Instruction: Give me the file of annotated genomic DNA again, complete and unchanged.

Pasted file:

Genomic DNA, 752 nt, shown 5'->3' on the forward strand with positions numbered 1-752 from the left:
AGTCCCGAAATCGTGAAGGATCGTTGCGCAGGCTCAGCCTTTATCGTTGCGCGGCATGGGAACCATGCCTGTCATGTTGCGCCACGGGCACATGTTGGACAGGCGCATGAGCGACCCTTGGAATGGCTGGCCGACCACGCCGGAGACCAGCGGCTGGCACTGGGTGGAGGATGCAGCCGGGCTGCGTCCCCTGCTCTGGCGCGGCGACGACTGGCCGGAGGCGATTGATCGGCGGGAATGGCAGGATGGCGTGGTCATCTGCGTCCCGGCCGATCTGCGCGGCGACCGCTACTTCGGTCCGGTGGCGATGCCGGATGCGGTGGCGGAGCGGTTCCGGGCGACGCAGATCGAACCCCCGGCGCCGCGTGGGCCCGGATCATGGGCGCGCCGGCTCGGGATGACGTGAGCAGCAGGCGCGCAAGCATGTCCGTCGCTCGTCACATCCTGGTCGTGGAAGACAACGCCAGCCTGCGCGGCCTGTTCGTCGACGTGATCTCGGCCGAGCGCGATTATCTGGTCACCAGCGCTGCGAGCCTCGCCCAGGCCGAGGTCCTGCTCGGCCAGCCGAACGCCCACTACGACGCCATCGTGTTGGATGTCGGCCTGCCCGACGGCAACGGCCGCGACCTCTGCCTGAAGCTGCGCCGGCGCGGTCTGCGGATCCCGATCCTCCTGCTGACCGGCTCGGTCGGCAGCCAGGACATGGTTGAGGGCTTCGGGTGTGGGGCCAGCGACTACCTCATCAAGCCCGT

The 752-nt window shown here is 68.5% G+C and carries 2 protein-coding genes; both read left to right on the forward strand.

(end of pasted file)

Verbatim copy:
Genomic DNA, 752 nt, shown 5'->3' on the forward strand with positions numbered 1-752 from the left:
AGTCCCGAAATCGTGAAGGATCGTTGCGCAGGCTCAGCCTTTATCGTTGCGCGGCATGGGAACCATGCCTGTCATGTTGCGCCACGGGCACATGTTGGACAGGCGCATGAGCGACCCTTGGAATGGCTGGCCGACCACGCCGGAGACCAGCGGCTGGCACTGGGTGGAGGATGCAGCCGGGCTGCGTCCCCTGCTCTGGCGCGGCGACGACTGGCCGGAGGCGATTGATCGGCGGGAATGGCAGGATGGCGTGGTCATCTGCGTCCCGGCCGATCTGCGCGGCGACCGCTACTTCGGTCCGGTGGCGATGCCGGATGCGGTGGCGGAGCGGTTCCGGGCGACGCAGATCGAACCCCCGGCGCCGCGTGGGCCCGGATCATGGGCGCGCCGGCTCGGGATGACGTGAGCAGCAGGCGCGCAAGCATGTCCGTCGCTCGTCACATCCTGGTCGTGGAAGACAACGCCAGCCTGCGCGGCCTGTTCGTCGACGTGATCTCGGCCGAGCGCGATTATCTGGTCACCAGCGCTGCGAGCCTCGCCCAGGCCGAGGTCCTGCTCGGCCAGCCGAACGCCCACTACGACGCCATCGTGTTGGATGTCGGCCTGCCCGACGGCAACGGCCGCGACCTCTGCCTGAAGCTGCGCCGGCGCGGTCTGCGGATCCCGATCCTCCTGCTGACCGGCTCGGTCGGCAGCCAGGACATGGTTGAGGGCTTCGGGTGTGGGGCCAGCGACTACCTCATCAAGCCCGT

The 752-nt window shown here is 68.5% G+C and carries 2 protein-coding genes; both read left to right on the forward strand.